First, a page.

Let’s say that Mary, age 45, has $100,000 in her 401k and takes out a $50,000 loan, but never repays it. If she hadn’t borrowed that money from her plan, by age 70, her assets would have grown to $1.2 million (assuming a 6% annual contribution rate and 3% employer match). But if Mary defaulted on the loan, at age 70, she would have only $590,247. That’s 50% less.
Borrowing from your retirement account is never ideal, but life sometimes makes it unavoidable. For example, you might need money for medical care, to avoid eviction, to buy a car or pay for car repairs so you can drive to work.
Those are legitimate and necessary expenses, but unfortunately, people often have frivolous or at least questionable reasons for accessing their retirement savings early.
Among those we surveyed, the top reason for taking out such loans was to pay down credit card debt. Other nonessential reasons included vacations, weddings and simply “fun spending.”
And once their “lifeline” is gone – because retirement funds are depleted or borrowing limits are reached – many people find that their financial stress only worsens.
To make matters worse, all too often, those who take a 401k withdrawal don’t understand these critical points:
- The term “borrow” is really a misnomer. In reality, the “loan” is a withdrawal of funds from a 401k plan.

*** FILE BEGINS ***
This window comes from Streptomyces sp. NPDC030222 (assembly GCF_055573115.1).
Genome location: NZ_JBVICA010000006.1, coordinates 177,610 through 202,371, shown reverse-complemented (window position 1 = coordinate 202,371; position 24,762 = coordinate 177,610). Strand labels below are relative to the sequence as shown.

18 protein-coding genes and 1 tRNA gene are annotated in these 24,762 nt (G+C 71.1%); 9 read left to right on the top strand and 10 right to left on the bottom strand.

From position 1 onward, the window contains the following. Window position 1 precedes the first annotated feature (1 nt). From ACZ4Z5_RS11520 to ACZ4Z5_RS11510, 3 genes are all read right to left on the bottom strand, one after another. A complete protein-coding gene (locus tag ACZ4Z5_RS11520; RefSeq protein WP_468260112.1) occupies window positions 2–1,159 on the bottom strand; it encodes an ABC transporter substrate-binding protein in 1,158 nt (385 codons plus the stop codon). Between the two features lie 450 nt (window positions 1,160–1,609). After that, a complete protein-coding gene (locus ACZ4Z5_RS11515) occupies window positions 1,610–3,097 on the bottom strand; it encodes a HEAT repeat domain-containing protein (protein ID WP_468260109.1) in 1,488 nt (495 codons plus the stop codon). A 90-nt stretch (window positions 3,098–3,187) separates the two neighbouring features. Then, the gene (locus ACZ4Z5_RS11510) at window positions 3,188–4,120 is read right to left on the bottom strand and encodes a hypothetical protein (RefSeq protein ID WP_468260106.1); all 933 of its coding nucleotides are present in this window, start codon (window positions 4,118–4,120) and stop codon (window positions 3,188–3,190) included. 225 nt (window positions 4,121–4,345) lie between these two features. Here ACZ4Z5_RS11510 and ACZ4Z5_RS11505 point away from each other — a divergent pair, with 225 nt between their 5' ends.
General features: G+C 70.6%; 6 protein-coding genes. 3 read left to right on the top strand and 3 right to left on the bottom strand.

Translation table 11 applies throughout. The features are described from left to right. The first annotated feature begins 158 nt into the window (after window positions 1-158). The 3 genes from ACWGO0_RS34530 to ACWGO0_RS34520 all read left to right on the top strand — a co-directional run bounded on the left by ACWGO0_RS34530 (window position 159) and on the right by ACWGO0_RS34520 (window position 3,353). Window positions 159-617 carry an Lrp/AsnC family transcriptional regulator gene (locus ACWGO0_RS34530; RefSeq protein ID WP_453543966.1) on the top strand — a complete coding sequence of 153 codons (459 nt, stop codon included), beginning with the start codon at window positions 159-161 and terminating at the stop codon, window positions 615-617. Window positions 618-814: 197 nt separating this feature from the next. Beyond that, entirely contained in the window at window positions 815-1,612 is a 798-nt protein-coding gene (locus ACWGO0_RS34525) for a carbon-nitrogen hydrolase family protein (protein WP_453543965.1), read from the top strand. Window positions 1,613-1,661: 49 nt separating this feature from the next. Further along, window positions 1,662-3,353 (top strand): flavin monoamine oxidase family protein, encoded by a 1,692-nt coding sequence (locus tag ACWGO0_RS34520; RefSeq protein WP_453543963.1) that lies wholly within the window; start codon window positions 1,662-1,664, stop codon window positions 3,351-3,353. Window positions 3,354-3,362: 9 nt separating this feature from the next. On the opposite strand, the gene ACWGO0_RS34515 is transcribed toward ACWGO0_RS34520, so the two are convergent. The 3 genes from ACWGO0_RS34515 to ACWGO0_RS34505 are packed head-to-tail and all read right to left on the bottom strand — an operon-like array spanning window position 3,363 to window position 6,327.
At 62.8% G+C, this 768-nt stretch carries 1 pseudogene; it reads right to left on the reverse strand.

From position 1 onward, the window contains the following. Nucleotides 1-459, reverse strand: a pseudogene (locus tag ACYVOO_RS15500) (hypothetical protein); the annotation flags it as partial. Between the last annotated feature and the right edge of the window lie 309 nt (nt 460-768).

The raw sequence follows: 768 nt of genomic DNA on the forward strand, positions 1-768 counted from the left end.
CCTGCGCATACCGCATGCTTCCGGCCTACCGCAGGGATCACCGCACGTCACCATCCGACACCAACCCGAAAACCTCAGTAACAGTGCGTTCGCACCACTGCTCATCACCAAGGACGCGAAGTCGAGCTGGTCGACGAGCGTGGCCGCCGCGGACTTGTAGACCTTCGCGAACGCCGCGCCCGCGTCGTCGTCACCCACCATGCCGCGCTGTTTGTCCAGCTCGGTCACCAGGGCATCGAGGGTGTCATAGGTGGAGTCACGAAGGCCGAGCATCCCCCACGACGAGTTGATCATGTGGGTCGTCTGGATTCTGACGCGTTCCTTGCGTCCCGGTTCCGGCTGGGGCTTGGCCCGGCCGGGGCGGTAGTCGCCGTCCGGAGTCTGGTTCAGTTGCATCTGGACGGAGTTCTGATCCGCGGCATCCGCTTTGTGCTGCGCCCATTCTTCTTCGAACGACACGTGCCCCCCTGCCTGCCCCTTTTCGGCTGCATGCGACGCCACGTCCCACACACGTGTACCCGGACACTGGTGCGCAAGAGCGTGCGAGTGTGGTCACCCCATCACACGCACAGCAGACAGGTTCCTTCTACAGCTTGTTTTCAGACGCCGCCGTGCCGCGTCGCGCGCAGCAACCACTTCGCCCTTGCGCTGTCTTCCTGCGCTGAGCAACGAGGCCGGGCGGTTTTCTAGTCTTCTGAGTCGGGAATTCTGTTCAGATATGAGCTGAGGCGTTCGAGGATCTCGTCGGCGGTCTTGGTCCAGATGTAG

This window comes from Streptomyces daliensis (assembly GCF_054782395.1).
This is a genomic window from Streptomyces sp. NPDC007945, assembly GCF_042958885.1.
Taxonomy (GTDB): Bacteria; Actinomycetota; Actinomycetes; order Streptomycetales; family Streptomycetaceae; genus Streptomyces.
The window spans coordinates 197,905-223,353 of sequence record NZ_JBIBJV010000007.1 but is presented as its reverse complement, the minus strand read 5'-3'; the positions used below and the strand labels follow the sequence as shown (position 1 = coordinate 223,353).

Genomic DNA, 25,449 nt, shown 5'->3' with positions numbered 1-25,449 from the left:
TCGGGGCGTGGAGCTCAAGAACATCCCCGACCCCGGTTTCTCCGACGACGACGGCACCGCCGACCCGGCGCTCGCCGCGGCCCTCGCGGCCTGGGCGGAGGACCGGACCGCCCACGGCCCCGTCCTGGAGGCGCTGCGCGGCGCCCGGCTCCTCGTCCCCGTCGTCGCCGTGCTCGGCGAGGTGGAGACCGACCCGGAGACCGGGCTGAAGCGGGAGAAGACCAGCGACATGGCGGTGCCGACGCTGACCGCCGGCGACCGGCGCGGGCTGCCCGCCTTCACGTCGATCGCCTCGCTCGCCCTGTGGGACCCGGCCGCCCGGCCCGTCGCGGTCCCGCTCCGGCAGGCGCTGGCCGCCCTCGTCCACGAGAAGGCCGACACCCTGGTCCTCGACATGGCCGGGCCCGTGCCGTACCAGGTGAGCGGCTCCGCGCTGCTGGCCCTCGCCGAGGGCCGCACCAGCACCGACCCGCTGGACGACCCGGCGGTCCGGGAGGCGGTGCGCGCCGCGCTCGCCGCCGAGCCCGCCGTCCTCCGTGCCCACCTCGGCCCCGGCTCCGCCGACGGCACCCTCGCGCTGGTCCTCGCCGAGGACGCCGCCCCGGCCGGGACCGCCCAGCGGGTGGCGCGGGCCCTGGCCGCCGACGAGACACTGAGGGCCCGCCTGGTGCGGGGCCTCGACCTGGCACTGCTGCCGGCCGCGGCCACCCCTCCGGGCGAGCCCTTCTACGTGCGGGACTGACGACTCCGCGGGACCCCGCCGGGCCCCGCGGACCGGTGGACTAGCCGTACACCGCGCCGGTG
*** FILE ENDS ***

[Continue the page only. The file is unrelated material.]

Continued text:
- They will pay fees to obtain the loan.
- They will pay interest while repaying it.
- And they can also incur a penalty if they don’t repay the loan on time.
In order to “fund” this load, mutual fund shares in the account are sold. Which means those shares no longer exist, causing the borrower to miss out on any subsequent return if those shares rise in value. Some plans don’t allow individuals to continue contributing to their accounts until the loan is fully repaid. So not only are they prevented from saving for retirement, but they’ll also miss out on employer matching contributions. This just adds to the missed gains opportunities during the repayment period.
Meanwhile, being unable to contribute to an employer-sponsored plan increases one’s take-home pay, raising tax liabilities. Money in a 401k plan is also protected from creditors. But once you remove it through a loan or withdrawal, that protection is lost and creditors can sue, forcing you to repay, negotiate a settlement or seek bankruptcy protection.